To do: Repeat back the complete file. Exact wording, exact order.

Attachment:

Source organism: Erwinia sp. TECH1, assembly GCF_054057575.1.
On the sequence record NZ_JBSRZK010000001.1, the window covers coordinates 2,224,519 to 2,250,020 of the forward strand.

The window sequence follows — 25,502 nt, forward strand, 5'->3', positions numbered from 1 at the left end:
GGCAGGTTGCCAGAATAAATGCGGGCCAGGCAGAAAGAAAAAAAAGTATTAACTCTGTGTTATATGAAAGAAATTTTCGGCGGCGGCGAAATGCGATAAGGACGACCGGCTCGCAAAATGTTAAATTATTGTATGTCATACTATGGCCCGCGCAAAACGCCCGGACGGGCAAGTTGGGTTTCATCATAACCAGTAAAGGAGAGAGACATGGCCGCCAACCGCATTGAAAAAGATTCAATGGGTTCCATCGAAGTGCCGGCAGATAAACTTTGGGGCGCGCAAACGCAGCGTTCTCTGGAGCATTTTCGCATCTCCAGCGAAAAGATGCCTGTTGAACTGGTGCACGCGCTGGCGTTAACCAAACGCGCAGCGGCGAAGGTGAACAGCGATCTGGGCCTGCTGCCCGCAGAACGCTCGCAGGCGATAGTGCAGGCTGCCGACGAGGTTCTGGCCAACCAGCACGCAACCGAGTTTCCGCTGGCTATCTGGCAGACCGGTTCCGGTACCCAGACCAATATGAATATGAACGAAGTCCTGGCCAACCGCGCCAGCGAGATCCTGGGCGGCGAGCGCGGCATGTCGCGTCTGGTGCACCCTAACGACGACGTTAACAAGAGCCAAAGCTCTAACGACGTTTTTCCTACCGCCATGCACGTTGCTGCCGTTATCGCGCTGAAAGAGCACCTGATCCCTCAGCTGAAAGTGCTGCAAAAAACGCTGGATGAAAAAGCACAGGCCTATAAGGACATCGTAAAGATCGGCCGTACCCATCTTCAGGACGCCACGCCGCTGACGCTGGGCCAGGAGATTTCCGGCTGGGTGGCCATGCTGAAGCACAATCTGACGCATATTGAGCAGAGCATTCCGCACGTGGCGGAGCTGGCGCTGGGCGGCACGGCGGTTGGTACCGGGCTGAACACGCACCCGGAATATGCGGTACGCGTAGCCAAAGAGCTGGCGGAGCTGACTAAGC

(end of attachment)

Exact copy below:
Source organism: Erwinia sp. TECH1, assembly GCF_054057575.1.
On the sequence record NZ_JBSRZK010000001.1, the window covers coordinates 2,224,519 to 2,250,020 of the forward strand.

The window sequence follows — 25,502 nt, forward strand, 5'->3', positions numbered from 1 at the left end:
GGCAGGTTGCCAGAATAAATGCGGGCCAGGCAGAAAGAAAAAAAAGTATTAACTCTGTGTTATATGAAAGAAATTTTCGGCGGCGGCGAAATGCGATAAGGACGACCGGCTCGCAAAATGTTAAATTATTGTATGTCATACTATGGCCCGCGCAAAACGCCCGGACGGGCAAGTTGGGTTTCATCATAACCAGTAAAGGAGAGAGACATGGCCGCCAACCGCATTGAAAAAGATTCAATGGGTTCCATCGAAGTGCCGGCAGATAAACTTTGGGGCGCGCAAACGCAGCGTTCTCTGGAGCATTTTCGCATCTCCAGCGAAAAGATGCCTGTTGAACTGGTGCACGCGCTGGCGTTAACCAAACGCGCAGCGGCGAAGGTGAACAGCGATCTGGGCCTGCTGCCCGCAGAACGCTCGCAGGCGATAGTGCAGGCTGCCGACGAGGTTCTGGCCAACCAGCACGCAACCGAGTTTCCGCTGGCTATCTGGCAGACCGGTTCCGGTACCCAGACCAATATGAATATGAACGAAGTCCTGGCCAACCGCGCCAGCGAGATCCTGGGCGGCGAGCGCGGCATGTCGCGTCTGGTGCACCCTAACGACGACGTTAACAAGAGCCAAAGCTCTAACGACGTTTTTCCTACCGCCATGCACGTTGCTGCCGTTATCGCGCTGAAAGAGCACCTGATCCCTCAGCTGAAAGTGCTGCAAAAAACGCTGGATGAAAAAGCACAGGCCTATAAGGACATCGTAAAGATCGGCCGTACCCATCTTCAGGACGCCACGCCGCTGACGCTGGGCCAGGAGATTTCCGGCTGGGTGGCCATGCTGAAGCACAATCTGACGCATATTGAGCAGAGCATTCCGCACGTGGCGGAGCTGGCGCTGGGCGGCACGGCGGTTGGTACCGGGCTGAACACGCACCCGGAATATGCGGTACGCGTAGCCAAAGAGCTGGCGGAGCTGACTAAGC